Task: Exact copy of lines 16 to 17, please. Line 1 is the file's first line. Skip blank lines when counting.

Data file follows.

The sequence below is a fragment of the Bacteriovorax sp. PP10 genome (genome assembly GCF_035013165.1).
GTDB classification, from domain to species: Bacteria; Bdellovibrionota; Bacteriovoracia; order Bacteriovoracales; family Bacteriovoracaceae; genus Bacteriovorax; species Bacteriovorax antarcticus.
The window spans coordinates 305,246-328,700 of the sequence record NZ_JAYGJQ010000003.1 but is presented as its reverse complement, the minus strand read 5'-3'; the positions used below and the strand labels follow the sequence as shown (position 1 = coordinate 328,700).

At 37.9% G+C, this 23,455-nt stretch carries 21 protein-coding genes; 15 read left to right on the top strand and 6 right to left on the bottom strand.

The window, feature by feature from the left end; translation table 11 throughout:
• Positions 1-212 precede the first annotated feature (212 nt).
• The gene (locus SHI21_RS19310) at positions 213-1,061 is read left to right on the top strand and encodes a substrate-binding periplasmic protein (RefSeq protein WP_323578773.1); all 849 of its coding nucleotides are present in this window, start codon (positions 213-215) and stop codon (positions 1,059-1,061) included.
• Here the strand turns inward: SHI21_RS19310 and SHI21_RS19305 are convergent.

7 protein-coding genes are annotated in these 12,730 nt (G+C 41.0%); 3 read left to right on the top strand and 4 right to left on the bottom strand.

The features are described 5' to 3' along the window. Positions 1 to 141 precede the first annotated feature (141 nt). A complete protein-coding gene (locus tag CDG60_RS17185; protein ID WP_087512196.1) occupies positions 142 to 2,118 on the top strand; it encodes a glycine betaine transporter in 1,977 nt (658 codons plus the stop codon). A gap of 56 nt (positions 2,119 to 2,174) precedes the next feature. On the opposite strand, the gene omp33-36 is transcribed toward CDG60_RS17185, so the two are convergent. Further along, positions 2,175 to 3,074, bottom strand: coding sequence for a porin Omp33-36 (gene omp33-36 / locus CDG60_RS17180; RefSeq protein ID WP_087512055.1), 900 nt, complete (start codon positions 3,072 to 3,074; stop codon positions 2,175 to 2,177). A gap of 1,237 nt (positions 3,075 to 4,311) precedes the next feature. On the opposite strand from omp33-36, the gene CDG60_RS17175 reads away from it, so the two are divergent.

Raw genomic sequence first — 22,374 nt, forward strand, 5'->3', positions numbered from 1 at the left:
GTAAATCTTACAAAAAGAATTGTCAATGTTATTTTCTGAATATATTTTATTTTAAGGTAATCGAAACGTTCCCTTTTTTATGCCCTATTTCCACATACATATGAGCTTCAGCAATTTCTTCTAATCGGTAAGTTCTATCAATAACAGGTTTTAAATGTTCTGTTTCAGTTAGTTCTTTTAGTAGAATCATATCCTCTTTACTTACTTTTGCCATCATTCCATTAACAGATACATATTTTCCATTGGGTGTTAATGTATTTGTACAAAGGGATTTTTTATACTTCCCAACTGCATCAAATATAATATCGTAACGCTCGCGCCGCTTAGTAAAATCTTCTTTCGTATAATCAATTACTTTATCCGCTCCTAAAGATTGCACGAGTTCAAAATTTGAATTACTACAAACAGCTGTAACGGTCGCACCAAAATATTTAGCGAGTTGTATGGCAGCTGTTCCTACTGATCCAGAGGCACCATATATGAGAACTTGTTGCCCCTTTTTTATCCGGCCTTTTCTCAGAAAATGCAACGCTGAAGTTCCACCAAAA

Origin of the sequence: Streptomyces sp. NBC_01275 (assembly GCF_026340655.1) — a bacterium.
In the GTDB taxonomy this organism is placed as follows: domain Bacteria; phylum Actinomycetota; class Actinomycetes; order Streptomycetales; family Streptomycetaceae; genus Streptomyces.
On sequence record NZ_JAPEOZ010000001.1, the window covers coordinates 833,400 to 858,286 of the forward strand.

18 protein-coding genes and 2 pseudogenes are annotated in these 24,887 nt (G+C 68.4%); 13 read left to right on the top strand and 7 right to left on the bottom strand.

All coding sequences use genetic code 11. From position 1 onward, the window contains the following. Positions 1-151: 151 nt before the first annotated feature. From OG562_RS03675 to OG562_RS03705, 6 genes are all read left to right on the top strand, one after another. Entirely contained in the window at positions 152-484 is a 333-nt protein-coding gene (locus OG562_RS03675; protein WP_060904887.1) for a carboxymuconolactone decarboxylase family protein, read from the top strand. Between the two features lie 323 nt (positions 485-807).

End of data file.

18 protein-coding genes and 2 pseudogenes are annotated in these 24,887 nt (G+C 68.4%); 13 read left to right on the top strand and 7 right to left on the bottom strand.

All coding sequences use genetic code 11. From position 1 onward, the window contains the following. Positions 1-151: 151 nt before the first annotated feature. From OG562_RS03675 to OG562_RS03705, 6 genes are all read left to right on the top strand, one after another. Entirely contained in the window at positions 152-484 is a 333-nt protein-coding gene (locus OG562_RS03675; protein WP_060904887.1) for a carboxymuconolactone decarboxylase family protein, read from the top strand. Between the two features lie 323 nt (positions 485-807).